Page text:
Bleach is made to not go into porous surfaces that’s why you can’t use it to clean up black mold.

Perhaps. Or perhaps thousands of other brewers cannot taste the issue or are afraid to admit it.

Perhaps. Or perhaps thousands of other brewers cannot taste the issue or are afraid to admit it.[/quote]

Some maybe…tasting lots and lots of beers over the years at comps, gathering, meetings etc… WIth tons of plastic buckets/carboys/hoses. There may be some off flavors which is completly different to what your talking about…plain blunt contaminated equipment

double post - sorry

Perhaps. Or perhaps thousands of other brewers cannot taste the issue or are afraid to admit it.[/quote]

I think it is a pretty broad statement to suggest that every brewer who claims to make great beer in plastic is simply incapable of tasting how bad their beer really is, or taste it and just lie to themselves.

I used glass for a long time - and my beer was not that good. I have used plastic for a long time, and my beer is pretty darn good. I have started to enter beers in competitions over the past year and a half to specifically get unbiased feedback from knowledgeable people.

I have been able to do consistently pretty well, and have consistently improved - all while using plastic… lucky for me I keep getting judges who are also incapable of tasting the plastic-based flaws in my beer.

Great beer can (and is) made in plastic… crappy beer is too. Great beer can be (and is) made in glass - so is crappy beer.

If you had 10 outstanding brewers each brew the same beer in plastic bucket and then in glass… are you telling me you really think you could pick out the ones fermented in the buckets vs. glass? I highly doubt that.

I just don’t think there is any evidence to support the personal opinion you have. Glass has worked great for you - awesome. Plastic works great for others - awesome. I think they all have pros and cons. To be honest, the reason I really hated glass carboys was only partly that they can be awkward and dangerous - the real reason is that I thought they were a complete PITA to clean well. Buckets clean up FAR easier than a carboy (IMHO).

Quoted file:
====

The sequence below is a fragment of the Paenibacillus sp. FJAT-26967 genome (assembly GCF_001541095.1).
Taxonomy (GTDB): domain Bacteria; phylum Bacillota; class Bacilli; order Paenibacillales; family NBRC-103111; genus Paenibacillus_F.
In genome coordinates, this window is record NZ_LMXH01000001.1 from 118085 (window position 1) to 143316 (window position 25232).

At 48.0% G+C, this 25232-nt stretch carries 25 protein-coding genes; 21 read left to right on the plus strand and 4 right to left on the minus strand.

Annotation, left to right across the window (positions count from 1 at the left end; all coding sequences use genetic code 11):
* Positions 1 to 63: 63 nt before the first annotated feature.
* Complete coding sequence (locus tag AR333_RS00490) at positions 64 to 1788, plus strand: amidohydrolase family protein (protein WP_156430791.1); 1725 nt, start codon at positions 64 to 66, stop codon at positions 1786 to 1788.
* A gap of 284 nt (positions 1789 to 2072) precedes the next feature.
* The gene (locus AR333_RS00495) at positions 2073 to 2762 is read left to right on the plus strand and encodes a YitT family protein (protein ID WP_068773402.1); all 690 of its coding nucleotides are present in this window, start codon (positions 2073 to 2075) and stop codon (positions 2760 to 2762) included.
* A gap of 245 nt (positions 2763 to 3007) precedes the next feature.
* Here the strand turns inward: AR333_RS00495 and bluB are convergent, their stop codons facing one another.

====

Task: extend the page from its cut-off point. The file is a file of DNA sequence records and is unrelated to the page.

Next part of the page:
I recently split a batch to compare the difference between glass and plastic. The result was astonishing. Anyone who shares my concern is hereforth dared to try the same experiment. It is truly the only way to know for sure what effect a fermenter has on your beer. Perhaps you will detect no difference. Perhaps you will. You won’t know until you try it for yourself.

THats not stating anytihng…
and been done many times, and including more than one brewer that has issues. No difference could be found many times over.
its like comparing glass to stainless

I do agree that “trying it” is probably the only way to tell for sure… and I love brew experiments. And, I love making my beer better - so if there is something to it, I would definitely switch to glass to make better beer. It is just not something I have seen evidence for - other than some personal anecdotes (on both sides of the issue). It is something I will try in the next month or two. I will even buy a new carboy so I can test this concept - I moved my carboys over to “sour duty” when I switched all to plastic buckets.